Hill was convicted of first degree murder and sentenced in 1999 to life without parole. He says he knows he was disobedient to God and is paying the consequences, but he's making the best of it. He says he knows he's at Pender Correctional Institution for a reason: to encourage the other inmates.
He's been working as the chapel clerk at the prison since 2001. He is excited ground has been broken on the project five years in the making.
"We don't want them leaving out of here the same way they came in," chaplain Jimmy Joseph said. "If they go out the way they came in, they are going to be a problem. They are going to be doing what they were doing before, and so we are trying to change their hearts."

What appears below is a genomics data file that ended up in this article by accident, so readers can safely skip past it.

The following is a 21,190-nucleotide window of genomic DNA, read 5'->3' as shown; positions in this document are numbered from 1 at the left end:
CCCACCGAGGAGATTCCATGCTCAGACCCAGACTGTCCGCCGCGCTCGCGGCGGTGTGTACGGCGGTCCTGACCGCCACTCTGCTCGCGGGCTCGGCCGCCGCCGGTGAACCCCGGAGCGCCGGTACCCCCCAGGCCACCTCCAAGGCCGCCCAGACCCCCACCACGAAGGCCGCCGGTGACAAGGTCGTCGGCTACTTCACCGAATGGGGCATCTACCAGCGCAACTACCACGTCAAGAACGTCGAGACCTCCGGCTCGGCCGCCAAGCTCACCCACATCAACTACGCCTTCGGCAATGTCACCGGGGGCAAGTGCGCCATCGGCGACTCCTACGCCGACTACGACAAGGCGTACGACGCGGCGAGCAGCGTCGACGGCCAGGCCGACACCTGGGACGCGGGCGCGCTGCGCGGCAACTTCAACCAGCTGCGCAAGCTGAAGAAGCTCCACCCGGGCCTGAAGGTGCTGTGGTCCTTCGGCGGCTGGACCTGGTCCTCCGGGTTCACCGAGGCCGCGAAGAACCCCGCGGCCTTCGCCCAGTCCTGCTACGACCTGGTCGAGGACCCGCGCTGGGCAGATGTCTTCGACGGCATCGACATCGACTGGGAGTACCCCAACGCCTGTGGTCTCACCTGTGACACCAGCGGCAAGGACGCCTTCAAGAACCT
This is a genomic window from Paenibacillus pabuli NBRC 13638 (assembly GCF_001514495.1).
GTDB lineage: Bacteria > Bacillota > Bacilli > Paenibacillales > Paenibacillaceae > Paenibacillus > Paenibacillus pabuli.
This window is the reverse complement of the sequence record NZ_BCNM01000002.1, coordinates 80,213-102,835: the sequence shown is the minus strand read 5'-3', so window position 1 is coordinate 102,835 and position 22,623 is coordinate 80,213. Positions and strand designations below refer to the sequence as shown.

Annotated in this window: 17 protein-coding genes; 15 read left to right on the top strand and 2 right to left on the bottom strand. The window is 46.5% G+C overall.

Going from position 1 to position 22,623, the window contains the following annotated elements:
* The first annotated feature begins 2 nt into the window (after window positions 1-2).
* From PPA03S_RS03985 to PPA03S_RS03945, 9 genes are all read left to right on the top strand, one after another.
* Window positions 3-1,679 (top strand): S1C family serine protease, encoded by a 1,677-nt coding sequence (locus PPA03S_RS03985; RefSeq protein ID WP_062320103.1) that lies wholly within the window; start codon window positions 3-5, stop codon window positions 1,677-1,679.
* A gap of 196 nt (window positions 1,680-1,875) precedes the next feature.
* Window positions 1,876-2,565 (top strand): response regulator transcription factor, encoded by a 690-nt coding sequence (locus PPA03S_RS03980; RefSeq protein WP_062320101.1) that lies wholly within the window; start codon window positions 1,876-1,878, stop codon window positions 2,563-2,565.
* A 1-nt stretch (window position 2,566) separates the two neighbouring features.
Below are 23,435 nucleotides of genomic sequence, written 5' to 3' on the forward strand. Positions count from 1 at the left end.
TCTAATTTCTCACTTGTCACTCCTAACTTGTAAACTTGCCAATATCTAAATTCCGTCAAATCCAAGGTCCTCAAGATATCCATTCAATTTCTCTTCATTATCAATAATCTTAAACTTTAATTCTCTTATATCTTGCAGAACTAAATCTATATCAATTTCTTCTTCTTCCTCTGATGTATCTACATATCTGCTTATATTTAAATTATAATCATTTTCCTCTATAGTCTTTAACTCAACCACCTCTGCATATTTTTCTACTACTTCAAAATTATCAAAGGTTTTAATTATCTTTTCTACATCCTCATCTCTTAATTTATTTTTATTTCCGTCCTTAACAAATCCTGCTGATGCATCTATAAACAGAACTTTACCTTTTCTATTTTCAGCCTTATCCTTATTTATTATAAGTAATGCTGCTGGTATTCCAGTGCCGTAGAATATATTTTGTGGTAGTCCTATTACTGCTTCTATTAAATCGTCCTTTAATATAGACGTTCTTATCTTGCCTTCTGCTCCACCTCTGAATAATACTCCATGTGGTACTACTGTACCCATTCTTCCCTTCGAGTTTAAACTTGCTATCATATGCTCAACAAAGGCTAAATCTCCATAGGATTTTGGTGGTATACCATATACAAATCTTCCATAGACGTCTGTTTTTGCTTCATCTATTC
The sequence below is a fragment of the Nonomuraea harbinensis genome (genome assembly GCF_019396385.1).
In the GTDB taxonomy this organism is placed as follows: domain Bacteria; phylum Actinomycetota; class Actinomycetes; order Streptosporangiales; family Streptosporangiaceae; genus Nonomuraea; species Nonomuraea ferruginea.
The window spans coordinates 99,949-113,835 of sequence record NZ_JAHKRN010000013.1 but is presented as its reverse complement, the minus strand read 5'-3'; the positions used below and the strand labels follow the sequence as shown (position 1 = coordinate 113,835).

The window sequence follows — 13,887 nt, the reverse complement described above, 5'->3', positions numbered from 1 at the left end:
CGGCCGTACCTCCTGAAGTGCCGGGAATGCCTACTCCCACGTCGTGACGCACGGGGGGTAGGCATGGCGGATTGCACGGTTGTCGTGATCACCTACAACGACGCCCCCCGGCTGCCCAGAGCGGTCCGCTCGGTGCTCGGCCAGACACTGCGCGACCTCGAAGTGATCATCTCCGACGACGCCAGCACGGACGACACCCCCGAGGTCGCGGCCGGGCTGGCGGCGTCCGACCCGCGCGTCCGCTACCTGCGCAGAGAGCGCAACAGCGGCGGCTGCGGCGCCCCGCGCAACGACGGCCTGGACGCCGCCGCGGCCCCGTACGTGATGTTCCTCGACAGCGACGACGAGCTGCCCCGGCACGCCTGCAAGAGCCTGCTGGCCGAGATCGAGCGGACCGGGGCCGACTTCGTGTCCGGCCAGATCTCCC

Right now, the prison's religious center is housed in a 20' by 24' classroom, but in about six months, it'll move to its new home: a building that's more than 4,000 square feet.
"The community has done this," said the prison's assistant superintendent Bryan Wells. "This didn't come from taxpayer money. It came from taxpayers, but they donated. They gave their time, they gave their money, they gave their services."
Hill said, "They're like God. They look past our faults and see our real needs. We all need a new beginning in life."
Seventy-four area churches and 88 individuals across the country donated to the chapel effort. The North Carolina Baptist Men are providing all labor free of charge.